The battle for hearts and minds in the Middle East is being fought not on the streets of Baghdad, but on the newscasts and talk shows of Al Jazeera.
The future of China is being shaped not by Communist Party bureaucrats, but by bloggers working quietly in cyber cafes.
The next attacks by al Qaeda will emerge not from Osama bin Laden's cave, but from cells around the world connected by the Internet. In these and many other instances, traditional ways of reshaping global politics have been superseded by the influence of new media-satellite television, the Internet, and other high-tech tools.
What is involved is more than a refinement of established practices.
We are seeing a comprehensive reconnecting of the global village and a reshaping of how the world works. Al Jazeera is a paradigm of new media's influence.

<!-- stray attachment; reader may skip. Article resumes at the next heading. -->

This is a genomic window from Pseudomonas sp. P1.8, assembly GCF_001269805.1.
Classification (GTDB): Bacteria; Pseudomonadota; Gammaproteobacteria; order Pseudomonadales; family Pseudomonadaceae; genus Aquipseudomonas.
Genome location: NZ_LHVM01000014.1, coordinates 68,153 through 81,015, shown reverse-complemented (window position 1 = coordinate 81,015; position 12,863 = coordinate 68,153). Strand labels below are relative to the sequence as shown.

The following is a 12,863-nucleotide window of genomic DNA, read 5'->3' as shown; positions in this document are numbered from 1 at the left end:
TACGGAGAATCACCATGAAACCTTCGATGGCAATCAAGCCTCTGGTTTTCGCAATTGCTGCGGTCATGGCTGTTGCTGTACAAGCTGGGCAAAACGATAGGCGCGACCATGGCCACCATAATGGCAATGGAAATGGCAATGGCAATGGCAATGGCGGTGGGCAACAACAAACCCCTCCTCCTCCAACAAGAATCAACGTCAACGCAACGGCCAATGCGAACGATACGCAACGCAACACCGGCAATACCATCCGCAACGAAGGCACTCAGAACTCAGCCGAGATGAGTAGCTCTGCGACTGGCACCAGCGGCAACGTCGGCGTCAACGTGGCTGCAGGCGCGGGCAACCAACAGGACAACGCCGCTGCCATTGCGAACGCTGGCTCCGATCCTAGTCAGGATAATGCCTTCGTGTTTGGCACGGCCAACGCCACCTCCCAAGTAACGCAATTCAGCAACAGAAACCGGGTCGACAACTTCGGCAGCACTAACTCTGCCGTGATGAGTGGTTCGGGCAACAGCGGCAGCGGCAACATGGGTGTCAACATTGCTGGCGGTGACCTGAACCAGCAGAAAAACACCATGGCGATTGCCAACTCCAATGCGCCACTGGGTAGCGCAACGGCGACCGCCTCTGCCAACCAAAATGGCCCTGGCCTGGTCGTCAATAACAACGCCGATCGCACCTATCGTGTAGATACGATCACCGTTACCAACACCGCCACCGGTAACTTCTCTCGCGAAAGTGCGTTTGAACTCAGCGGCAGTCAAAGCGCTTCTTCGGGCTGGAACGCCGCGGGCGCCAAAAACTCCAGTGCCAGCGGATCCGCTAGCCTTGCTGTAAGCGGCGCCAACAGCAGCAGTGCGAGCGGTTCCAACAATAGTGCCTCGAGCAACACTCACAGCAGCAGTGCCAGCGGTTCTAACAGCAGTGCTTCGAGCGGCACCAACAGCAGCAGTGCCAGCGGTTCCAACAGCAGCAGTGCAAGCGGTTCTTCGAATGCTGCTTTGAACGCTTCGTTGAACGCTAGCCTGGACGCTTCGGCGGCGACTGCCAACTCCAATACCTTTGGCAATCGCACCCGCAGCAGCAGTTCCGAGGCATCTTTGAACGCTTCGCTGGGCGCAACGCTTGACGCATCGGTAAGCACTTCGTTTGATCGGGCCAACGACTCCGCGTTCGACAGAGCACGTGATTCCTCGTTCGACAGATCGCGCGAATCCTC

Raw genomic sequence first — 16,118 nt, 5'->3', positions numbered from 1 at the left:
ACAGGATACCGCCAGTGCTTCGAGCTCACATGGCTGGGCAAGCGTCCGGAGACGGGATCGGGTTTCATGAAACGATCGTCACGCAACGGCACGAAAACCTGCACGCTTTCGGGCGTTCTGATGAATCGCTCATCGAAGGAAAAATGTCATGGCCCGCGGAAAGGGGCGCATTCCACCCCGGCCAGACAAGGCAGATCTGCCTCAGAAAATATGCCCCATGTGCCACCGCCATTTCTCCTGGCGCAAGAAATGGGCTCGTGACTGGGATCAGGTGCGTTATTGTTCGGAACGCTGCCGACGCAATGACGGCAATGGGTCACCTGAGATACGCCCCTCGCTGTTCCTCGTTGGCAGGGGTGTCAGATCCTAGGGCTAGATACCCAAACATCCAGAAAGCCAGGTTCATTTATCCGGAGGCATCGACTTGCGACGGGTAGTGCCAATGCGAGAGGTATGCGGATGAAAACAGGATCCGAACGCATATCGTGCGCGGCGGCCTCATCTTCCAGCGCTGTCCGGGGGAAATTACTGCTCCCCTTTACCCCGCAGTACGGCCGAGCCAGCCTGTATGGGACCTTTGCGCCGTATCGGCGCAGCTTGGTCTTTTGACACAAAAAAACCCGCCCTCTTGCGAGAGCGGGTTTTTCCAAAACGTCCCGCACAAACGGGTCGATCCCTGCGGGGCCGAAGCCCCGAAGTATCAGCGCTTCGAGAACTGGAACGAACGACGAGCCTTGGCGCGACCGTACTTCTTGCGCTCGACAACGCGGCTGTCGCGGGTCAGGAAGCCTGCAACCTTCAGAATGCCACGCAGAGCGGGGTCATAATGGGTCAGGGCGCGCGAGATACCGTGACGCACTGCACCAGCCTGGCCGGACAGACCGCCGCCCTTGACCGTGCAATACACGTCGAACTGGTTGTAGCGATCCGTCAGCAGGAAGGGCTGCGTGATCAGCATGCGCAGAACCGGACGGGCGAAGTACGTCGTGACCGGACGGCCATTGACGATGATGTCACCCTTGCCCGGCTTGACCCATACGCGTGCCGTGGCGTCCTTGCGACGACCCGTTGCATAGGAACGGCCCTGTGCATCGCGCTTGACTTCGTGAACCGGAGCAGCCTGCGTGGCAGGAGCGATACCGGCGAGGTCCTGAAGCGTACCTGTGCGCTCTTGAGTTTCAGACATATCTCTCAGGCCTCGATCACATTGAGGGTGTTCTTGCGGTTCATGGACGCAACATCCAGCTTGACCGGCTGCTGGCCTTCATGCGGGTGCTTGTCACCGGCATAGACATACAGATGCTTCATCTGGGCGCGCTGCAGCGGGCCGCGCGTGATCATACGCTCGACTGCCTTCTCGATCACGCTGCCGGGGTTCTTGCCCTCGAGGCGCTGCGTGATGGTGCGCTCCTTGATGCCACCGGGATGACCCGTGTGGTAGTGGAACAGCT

Ten years ago, there was much talk about"the CNN effect," the theory that news coverage-especially gripping visual storytelling-was influencing foreign policy throughout the world.
Today, "the Al Jazeera effect" takes that a significant step further.
The concept encompasses the use of new media as tools in every aspect of global affairs, ranging from democratization to terrorism, and including the concept of "virtual states." "The media"are no longer just the media.
They have a larger popular base than ever before and, as a result, have unprecedented impact on international politics.
The media can be tools of conflict and instruments of peace; they can make traditional borders irrelevant and unify peoples scattered across the globe.
This phenomenon, the Al Jazeera effect, is reshaping the world.